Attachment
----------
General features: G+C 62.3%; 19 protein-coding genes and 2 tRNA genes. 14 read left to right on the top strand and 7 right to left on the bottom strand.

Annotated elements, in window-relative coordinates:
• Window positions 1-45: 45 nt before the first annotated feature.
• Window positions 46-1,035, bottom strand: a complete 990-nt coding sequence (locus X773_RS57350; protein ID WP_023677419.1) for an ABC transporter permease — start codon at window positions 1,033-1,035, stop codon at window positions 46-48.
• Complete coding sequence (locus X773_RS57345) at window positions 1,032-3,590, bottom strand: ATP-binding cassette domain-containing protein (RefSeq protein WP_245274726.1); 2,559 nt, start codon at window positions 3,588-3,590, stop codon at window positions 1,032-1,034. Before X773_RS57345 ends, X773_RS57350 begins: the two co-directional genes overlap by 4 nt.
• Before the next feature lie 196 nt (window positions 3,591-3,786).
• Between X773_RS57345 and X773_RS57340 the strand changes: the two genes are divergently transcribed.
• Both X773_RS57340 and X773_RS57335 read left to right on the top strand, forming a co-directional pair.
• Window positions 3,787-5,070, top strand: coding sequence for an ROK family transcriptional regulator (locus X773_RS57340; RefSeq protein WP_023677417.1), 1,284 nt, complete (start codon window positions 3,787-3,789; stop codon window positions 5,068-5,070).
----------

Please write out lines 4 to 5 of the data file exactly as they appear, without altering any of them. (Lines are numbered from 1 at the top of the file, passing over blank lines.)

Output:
• Window positions 46-1,035, bottom strand: a complete 990-nt coding sequence (locus X773_RS57350; protein ID WP_023677419.1) for an ABC transporter permease — start codon at window positions 1,033-1,035, stop codon at window positions 46-48.
• Complete coding sequence (locus X773_RS57345) at window positions 1,032-3,590, bottom strand: ATP-binding cassette domain-containing protein (RefSeq protein WP_245274726.1); 2,559 nt, start codon at window positions 3,588-3,590, stop codon at window positions 1,032-1,034. Before X773_RS57345 ends, X773_RS57350 begins: the two co-directional genes overlap by 4 nt.